Take, for example, the book deal recently handed on a silver platter to lingerie model turned disgraced Miss California turned babbling, indignant mouthpiece for “opposite marriage,” Carrie Prejean. Jesus’ personal semi-nude warrior just signed a contract with “ultraconservative” publishing house Regnery to write the forthcoming Still Standing—because after enduring the constant scrutiny she herself invited by haughtily broadcasting her every waking move to the press, not to mention deliberately casting herself as an eager participant in one of the most controversial debates of the 21st century—despite the fact that she had nothing whatsoever to add to the argument—and after subsequently taking much-deserved flack for trying to be a voice of moral authority even though her only background is as a 22-year-old ex-lingerie model, she is still standing, y’all! Yes, these times have been awfully trying, but somehow she’s managed to survive with only her beauty queen marketability, quick-cash endorsement deals, endless speaking engagements, and the backing of the nation’s predominant religion to steady her. It’s a miracle.

But don’t worry; despite what you think you know about Carrie Prejean, Still Standing will not be some potboiling, quickie cash-in:

"It's not a book about gay marriage," Regnery president and publisher Marji Ross [said]. "It's not a book about traditional marriage...She wanted to write a book about freedom of speech and the double standard that seems to exist when someone speaks their mind and doesn't happen to be politically correct or consistent with what a crazy Hollywood celebrity thinks is the right answer."

Finally, someone with the gumption to stand up and defend the right to free speech for the side they agree with, and point out that awful “double standard” that always results in those enemies of free speech doing awful, vindictive things like disagreeing with you—or worse, questioning your credentials to be such a visible part of a debate which you have no stake in or relevant aptitude for. Taste the poison pen of Prejean, ye doubting swine! And how brave, too, to come out against our nation’s all-too-common practice of using “crazy Hollywood celebrities” as the bellwethers of public opinion, the evidence of which you can see all around you—from people driving Ed Begley Jr. signature electric cars to the ruins of the pharmaceutical industry, which collapsed as soon as Tom Cruise pointed out that prescription pills are just food pellets for the dead space aliens that live inside your body. Yes, we certainly can’t wait to read this modern-day Common Sense as soon as it begins burning a hole through this itchy wool over our eyes!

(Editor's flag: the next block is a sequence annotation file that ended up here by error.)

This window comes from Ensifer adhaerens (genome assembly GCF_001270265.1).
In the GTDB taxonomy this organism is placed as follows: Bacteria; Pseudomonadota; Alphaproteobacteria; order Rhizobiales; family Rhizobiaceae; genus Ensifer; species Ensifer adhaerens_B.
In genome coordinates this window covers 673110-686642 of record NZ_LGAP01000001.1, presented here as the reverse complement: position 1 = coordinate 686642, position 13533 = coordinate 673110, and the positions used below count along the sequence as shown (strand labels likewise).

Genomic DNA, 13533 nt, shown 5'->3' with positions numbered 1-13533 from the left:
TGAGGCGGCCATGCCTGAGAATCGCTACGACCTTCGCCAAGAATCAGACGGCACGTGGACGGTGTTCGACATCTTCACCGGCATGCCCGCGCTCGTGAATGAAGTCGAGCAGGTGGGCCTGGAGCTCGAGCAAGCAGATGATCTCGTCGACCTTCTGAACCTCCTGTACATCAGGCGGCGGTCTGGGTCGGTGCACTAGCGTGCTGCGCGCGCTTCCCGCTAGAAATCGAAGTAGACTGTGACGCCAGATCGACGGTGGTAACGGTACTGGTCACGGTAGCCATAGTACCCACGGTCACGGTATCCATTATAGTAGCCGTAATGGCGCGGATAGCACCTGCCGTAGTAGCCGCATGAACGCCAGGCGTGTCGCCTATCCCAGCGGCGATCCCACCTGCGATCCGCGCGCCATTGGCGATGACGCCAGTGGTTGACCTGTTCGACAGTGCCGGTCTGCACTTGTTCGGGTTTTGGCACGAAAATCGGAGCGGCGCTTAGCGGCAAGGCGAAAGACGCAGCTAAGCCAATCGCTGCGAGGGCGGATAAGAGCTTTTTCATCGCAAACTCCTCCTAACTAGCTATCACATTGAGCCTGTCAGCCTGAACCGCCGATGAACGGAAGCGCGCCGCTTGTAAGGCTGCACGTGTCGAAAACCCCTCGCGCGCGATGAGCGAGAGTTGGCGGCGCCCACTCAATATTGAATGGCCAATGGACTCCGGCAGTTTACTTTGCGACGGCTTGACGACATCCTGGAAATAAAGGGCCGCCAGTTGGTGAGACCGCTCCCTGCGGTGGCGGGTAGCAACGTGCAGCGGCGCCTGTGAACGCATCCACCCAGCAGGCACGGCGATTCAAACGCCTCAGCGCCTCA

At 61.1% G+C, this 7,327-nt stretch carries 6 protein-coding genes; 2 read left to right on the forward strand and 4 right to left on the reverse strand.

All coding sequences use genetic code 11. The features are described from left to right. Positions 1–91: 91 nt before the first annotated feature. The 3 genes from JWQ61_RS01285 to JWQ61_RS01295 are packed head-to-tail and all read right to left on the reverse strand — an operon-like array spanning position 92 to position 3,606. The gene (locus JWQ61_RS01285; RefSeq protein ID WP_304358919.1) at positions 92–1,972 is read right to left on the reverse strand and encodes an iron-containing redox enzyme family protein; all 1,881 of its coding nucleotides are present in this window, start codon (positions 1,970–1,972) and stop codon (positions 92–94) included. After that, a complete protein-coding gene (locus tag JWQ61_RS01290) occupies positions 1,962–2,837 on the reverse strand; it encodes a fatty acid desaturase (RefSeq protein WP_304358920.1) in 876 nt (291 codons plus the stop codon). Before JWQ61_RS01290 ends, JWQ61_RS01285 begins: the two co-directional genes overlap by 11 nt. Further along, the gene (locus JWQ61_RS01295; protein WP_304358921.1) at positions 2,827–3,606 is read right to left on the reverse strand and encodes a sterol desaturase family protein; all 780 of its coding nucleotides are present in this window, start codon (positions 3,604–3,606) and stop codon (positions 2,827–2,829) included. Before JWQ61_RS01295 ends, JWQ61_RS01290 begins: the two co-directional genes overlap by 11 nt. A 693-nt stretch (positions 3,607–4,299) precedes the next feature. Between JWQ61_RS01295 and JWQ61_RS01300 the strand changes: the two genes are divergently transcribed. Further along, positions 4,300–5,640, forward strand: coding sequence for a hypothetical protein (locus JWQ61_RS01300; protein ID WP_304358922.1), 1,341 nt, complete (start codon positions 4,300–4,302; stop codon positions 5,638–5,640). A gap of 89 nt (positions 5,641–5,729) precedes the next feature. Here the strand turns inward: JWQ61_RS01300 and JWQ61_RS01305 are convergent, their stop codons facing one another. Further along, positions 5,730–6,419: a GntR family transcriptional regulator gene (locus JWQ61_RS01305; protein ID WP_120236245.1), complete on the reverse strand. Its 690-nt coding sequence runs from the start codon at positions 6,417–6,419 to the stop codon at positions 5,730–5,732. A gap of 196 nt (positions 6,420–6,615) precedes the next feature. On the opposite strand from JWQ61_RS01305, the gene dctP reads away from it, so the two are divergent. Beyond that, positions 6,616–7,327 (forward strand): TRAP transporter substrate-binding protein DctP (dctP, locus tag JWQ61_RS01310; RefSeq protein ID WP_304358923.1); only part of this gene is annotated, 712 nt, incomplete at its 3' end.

But our obvious excitement about finally hearing Prejean’s side of the story aside, perhaps this is why no one cares about poor, nutty Mischa Barton right now. It’s because we’ve already moved on to a whole new breed of attention whore, one that’s no longer famous for doing nothing, but who’s famous for doing nothing and then indignantly pretending like you’re the asshole for even caring. To use an old but still sadly relevant example, look at the unquenchable tire fire that is Sarah Palin, who managed to turn becoming a national joke into a PR triumph, to the point where CNN is declaring today that her rightfully lampooned resignation somehow means “she’s only at the beginning of her career as a celebrity.” And indeed that’s because, like Prejean, Palin is the new, improved kind of attention whore—the one who does her business, picks up her money from the dresser, and then calls you a sick fuck on her way back out to hustle up some more. Perhaps Mischa Barton needs to follow Palin and Prejean’s example, and call a press conference in which she comes right out and blames all of her current personal troubles on the media; self-absorbed, nipple-tweaking masochists that we are, we’d probably be all too happy to show her how much we care.